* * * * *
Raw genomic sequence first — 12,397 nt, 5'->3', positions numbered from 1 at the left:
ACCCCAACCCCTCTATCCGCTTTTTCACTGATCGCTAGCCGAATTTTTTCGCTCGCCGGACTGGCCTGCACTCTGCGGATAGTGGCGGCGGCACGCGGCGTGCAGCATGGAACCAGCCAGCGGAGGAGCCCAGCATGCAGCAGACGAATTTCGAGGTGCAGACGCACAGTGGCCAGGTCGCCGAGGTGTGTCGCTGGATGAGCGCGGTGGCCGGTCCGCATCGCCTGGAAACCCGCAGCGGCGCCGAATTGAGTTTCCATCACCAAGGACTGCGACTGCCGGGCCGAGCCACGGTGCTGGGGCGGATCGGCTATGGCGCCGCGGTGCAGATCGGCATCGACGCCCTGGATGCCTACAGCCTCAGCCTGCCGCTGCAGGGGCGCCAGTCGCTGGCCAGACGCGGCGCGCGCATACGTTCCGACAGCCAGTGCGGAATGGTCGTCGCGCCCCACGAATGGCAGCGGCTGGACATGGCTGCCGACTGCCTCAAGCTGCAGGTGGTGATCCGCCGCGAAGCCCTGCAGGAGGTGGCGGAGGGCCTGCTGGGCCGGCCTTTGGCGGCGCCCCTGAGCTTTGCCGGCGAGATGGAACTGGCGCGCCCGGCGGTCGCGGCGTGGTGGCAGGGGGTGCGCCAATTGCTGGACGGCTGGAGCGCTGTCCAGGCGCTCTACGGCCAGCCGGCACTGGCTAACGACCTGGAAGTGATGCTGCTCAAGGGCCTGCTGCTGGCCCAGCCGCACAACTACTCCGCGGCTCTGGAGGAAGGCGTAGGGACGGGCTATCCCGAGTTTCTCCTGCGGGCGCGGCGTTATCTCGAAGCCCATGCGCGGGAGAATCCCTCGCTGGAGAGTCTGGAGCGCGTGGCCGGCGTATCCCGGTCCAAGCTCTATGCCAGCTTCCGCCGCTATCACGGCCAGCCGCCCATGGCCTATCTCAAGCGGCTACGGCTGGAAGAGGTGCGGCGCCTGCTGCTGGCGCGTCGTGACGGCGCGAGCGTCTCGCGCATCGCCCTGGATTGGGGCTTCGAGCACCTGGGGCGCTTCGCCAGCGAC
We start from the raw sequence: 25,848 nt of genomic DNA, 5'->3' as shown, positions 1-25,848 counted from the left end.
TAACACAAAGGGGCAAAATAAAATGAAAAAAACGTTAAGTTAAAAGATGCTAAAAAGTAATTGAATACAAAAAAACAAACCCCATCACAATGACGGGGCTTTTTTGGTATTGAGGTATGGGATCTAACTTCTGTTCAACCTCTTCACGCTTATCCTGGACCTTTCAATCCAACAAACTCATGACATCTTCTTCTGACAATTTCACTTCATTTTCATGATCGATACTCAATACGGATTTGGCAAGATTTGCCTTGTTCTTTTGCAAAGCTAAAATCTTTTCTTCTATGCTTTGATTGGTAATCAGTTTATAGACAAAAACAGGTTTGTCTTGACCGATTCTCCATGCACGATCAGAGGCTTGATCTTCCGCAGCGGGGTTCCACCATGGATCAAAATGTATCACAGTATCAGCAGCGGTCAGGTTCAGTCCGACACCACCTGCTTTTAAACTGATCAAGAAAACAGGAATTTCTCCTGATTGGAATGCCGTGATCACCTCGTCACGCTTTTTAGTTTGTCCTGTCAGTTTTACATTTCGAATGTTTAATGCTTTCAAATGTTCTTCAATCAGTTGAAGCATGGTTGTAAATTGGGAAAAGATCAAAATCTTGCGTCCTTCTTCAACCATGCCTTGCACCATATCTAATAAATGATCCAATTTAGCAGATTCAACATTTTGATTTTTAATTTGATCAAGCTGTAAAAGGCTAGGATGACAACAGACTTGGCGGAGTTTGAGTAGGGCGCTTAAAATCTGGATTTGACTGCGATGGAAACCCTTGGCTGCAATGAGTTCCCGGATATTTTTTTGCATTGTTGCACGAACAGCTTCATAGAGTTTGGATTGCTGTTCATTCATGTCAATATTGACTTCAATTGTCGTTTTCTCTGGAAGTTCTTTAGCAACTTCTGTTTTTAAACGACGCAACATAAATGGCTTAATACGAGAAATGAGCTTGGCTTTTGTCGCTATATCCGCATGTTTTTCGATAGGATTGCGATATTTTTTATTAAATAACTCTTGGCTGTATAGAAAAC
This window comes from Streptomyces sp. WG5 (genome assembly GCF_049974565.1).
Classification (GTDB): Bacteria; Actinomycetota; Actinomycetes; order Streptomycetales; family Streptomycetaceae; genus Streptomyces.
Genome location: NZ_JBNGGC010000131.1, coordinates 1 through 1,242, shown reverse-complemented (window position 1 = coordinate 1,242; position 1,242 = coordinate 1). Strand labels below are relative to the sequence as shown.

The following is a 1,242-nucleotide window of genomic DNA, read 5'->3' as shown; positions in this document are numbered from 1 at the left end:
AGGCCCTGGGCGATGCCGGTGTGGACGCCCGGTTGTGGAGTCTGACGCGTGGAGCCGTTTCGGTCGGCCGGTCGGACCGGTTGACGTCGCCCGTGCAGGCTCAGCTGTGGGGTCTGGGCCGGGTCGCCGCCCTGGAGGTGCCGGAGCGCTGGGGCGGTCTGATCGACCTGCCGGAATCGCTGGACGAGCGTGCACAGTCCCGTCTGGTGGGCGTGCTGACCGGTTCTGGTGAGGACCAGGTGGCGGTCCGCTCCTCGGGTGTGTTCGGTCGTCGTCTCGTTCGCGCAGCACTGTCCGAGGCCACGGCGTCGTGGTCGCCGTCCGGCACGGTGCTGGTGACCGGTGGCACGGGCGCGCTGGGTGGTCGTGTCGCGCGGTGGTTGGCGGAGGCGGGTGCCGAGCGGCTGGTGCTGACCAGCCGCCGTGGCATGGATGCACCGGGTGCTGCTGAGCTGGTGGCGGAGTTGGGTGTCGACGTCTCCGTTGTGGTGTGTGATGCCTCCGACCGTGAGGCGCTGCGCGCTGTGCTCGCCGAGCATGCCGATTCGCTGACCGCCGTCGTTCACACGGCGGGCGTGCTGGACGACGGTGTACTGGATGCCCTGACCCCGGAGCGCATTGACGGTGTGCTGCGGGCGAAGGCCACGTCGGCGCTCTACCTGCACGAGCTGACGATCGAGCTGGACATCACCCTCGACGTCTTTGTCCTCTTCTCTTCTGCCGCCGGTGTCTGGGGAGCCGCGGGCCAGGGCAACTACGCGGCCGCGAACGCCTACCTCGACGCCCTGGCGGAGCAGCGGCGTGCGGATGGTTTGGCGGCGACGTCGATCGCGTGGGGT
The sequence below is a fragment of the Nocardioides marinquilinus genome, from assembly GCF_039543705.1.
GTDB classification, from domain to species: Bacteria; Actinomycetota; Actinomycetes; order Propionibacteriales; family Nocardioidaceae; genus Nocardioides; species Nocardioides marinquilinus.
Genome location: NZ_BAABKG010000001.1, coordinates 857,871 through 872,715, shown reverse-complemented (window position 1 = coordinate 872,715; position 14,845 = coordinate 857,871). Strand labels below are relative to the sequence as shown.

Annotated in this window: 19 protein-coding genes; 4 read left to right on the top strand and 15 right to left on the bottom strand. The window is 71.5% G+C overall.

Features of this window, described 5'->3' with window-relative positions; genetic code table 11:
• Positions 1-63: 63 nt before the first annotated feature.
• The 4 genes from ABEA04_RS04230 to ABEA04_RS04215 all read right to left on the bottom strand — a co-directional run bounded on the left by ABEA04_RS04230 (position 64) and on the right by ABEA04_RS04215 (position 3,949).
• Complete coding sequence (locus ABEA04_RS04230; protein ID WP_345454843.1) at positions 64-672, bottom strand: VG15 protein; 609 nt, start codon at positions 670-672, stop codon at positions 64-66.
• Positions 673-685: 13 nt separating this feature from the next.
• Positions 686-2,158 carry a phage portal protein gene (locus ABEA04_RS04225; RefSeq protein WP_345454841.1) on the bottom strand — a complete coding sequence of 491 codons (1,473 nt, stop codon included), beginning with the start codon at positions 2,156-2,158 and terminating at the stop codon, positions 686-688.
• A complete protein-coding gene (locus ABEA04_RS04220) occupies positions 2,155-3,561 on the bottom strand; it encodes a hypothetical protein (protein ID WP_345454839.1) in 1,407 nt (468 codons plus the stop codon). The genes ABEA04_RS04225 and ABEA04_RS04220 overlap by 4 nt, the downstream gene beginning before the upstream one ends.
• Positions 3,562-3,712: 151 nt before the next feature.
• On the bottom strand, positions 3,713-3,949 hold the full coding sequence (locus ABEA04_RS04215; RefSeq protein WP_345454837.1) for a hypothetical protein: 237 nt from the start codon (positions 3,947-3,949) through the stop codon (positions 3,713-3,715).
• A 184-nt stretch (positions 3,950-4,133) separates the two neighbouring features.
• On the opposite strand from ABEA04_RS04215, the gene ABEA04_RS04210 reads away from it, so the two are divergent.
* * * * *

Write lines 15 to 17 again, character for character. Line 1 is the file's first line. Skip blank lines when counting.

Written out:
• Positions 1-63: 63 nt before the first annotated feature.
• The 4 genes from ABEA04_RS04230 to ABEA04_RS04215 all read right to left on the bottom strand — a co-directional run bounded on the left by ABEA04_RS04230 (position 64) and on the right by ABEA04_RS04215 (position 3,949).
• Complete coding sequence (locus ABEA04_RS04230; protein ID WP_345454843.1) at positions 64-672, bottom strand: VG15 protein; 609 nt, start codon at positions 670-672, stop codon at positions 64-66.